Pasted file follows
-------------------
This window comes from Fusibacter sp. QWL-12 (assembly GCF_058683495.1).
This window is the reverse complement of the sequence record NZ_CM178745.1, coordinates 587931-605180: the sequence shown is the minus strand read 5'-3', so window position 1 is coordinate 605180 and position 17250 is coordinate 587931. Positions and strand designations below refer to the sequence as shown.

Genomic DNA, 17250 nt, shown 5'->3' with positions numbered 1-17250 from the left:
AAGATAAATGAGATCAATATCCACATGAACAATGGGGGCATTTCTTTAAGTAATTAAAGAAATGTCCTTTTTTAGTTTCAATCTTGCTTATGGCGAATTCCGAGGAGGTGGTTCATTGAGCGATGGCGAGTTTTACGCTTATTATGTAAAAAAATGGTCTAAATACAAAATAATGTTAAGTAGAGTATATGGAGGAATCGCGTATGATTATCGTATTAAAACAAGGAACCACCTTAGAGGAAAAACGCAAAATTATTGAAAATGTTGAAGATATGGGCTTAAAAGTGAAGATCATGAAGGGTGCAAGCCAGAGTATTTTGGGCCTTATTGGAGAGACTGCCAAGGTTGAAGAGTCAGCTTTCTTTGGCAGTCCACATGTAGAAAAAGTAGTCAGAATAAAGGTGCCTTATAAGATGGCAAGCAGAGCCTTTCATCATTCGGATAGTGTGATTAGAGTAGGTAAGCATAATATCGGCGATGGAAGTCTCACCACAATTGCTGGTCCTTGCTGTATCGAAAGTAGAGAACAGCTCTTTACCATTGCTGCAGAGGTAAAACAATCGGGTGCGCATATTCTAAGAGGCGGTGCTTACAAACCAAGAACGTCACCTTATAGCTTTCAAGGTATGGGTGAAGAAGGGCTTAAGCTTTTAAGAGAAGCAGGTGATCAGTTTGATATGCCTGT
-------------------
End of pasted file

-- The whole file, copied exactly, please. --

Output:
This window comes from Fusibacter sp. QWL-12 (assembly GCF_058683495.1).
This window is the reverse complement of the sequence record NZ_CM178745.1, coordinates 587931-605180: the sequence shown is the minus strand read 5'-3', so window position 1 is coordinate 605180 and position 17250 is coordinate 587931. Positions and strand designations below refer to the sequence as shown.

Genomic DNA, 17250 nt, shown 5'->3' with positions numbered 1-17250 from the left:
AAGATAAATGAGATCAATATCCACATGAACAATGGGGGCATTTCTTTAAGTAATTAAAGAAATGTCCTTTTTTAGTTTCAATCTTGCTTATGGCGAATTCCGAGGAGGTGGTTCATTGAGCGATGGCGAGTTTTACGCTTATTATGTAAAAAAATGGTCTAAATACAAAATAATGTTAAGTAGAGTATATGGAGGAATCGCGTATGATTATCGTATTAAAACAAGGAACCACCTTAGAGGAAAAACGCAAAATTATTGAAAATGTTGAAGATATGGGCTTAAAAGTGAAGATCATGAAGGGTGCAAGCCAGAGTATTTTGGGCCTTATTGGAGAGACTGCCAAGGTTGAAGAGTCAGCTTTCTTTGGCAGTCCACATGTAGAAAAAGTAGTCAGAATAAAGGTGCCTTATAAGATGGCAAGCAGAGCCTTTCATCATTCGGATAGTGTGATTAGAGTAGGTAAGCATAATATCGGCGATGGAAGTCTCACCACAATTGCTGGTCCTTGCTGTATCGAAAGTAGAGAACAGCTCTTTACCATTGCTGCAGAGGTAAAACAATCGGGTGCGCATATTCTAAGAGGCGGTGCTTACAAACCAAGAACGTCACCTTATAGCTTTCAAGGTATGGGTGAAGAAGGGCTTAAGCTTTTAAGAGAAGCAGGTGATCAGTTTGATATGCCTGT